The prescriptions on global immunisation are out, and the world is their patient.
A digital conversation held on 9 March was powered and organised by Women Political Leaders (WPL) and saw the participation of three former heads of state, WPL Global Ambassadors for Vaccination Aminata Touré and Kolinda Grabar-Kitarović, and José Manuel Barroso, Chair of the Global Vaccine Alliance (GAVI).
This high-level panel with vast experience in shaping global health policies was convened to discuss the importance of immunisation for global health, ways to ensure equal paths to immunisation, how to counter misinformation surrounding vaccines, and strategies for addressing inequalities in vaccination.
The prescriptions for global immunisation from Aminata Touré (President of Economic Council (2019-2020), Senegalese Prime Minister (2013-2014) and Minister of Justice/Attorney General (2012-2013), and Member of the Council of Women World Leaders) called for universal access to vaccines. She remarked that vaccines should be equally distributed not only amongst countries but also within them. Dr. Touré further highlighted that in many countries, certain populations are being left out, specifically rural women. To this, José Manuel Barroso (GAVI Vaccine Alliance Chairman, Goldman Sachs International Chairman, President of the European Commission (2004-2014), Prime Minister of Portugal (2002-2004), and Member of the WPL Global Advisory Board) added that vaccine roll-outs in many countries are following a systemic discriminatory administration of vaccination, with many population groups (immigrants, refugees, people in occupied territories) being excluded. Dr. Touré recommended that in order to avoid these problems, international organisations should establish clear guidelines on who should be vaccinated and in what order. Mr. Barroso’s prescription on vaccine inequality included a call for G-20 countries and the UN to support COVAX and its multilateral facility. He pointed out that for the world to attain global immunisation, developing countries must have the same access to vaccines as developed countries.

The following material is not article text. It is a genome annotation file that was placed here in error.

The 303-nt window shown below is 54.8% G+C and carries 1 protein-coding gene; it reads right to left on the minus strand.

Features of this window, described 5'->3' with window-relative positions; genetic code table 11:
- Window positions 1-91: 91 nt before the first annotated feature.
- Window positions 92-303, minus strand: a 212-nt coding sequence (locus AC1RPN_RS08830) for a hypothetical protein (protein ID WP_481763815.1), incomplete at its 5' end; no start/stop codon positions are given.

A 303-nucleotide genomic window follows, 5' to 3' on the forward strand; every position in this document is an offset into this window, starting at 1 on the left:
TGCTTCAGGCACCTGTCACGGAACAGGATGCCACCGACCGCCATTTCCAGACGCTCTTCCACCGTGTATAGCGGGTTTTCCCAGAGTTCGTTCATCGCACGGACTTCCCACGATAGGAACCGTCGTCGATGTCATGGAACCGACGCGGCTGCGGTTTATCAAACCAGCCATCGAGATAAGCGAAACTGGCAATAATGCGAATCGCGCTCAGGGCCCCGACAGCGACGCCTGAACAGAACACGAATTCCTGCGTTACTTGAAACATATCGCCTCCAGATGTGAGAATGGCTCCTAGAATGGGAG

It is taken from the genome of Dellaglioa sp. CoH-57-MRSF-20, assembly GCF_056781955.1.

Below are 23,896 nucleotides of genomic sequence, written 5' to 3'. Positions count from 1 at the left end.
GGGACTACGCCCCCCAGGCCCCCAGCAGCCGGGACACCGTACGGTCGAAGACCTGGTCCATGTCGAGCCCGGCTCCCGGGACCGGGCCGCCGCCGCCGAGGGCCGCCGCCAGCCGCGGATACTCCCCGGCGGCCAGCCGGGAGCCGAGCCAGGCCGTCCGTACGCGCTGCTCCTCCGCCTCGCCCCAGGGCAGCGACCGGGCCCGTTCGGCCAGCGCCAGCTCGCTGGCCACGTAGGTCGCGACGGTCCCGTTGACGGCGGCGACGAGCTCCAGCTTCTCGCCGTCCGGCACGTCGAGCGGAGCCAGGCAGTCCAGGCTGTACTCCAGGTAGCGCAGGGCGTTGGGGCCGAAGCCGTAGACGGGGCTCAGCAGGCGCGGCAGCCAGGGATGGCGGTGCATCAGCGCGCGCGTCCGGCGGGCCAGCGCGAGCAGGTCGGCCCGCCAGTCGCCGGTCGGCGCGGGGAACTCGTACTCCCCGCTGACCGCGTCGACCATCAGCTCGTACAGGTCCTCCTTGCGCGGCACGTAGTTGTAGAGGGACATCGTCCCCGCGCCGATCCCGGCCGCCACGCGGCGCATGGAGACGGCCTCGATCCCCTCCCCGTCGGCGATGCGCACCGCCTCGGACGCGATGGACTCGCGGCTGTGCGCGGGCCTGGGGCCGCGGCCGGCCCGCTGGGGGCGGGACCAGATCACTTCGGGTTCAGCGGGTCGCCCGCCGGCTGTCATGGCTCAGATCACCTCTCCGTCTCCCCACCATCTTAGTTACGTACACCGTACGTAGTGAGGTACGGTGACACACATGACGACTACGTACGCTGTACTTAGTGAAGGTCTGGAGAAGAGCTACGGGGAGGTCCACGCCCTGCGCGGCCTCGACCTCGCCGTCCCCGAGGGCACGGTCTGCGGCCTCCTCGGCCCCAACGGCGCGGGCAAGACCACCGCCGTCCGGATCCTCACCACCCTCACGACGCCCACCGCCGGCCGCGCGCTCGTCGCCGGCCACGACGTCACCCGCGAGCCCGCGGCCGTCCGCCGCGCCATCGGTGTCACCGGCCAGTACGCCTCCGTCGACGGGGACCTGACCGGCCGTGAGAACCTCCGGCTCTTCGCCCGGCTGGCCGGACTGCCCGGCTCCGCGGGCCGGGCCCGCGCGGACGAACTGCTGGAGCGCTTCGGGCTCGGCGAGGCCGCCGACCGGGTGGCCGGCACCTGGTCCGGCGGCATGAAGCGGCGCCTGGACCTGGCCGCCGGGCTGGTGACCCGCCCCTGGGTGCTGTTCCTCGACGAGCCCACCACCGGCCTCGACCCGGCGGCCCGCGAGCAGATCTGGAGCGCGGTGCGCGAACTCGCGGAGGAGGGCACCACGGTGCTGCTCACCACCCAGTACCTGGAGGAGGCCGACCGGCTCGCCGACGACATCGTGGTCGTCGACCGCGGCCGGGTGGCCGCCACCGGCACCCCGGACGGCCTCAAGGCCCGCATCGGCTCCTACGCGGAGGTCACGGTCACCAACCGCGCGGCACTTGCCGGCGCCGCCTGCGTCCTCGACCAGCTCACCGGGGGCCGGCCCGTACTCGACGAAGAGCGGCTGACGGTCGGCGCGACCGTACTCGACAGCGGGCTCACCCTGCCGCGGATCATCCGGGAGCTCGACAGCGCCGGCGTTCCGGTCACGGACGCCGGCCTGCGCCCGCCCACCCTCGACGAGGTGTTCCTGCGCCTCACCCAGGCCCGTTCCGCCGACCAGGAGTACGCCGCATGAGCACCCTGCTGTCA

Discussing vaccine hesitancy, moderator Melissa Fleming (Under-Secretary-General for Global Communications, United Nations) addressed the misinformation that citizens are receiving via the internet and social media. She mentioned the current grave problem of ‘conspiracy theories’ surrounding vaccines. To alleviate this, Kolinda Grabar-Kitarović (4th President of Croatia (2015-2020), WPL Global Ambassador for Vaccination, Chair Emerita, and Council of Women World Leaders (2019-2020)) prescribed information and education campaigns rooted in Science. She added that, although vaccine hesitancy in some countries was indeed high earlier in the pandemic, as the vaccine is being more widely administered, citizens are beginning to feel comfortable with it. She suggested that leaders be more outspoken about the side effects of vaccines, so that citizens are given facts not only through the media; in this way, more people will understand that vaccination is a common good for the world and not harmful.
The voices of both female politicians and female healthcare leaders are crucial to defining viable and successful public health policies plans, as well as women’s health in particular and women’s issues around the world. WPL recognises and supports the role that women leaders are playing in the advance of healthy populations.
Watch the webinar here: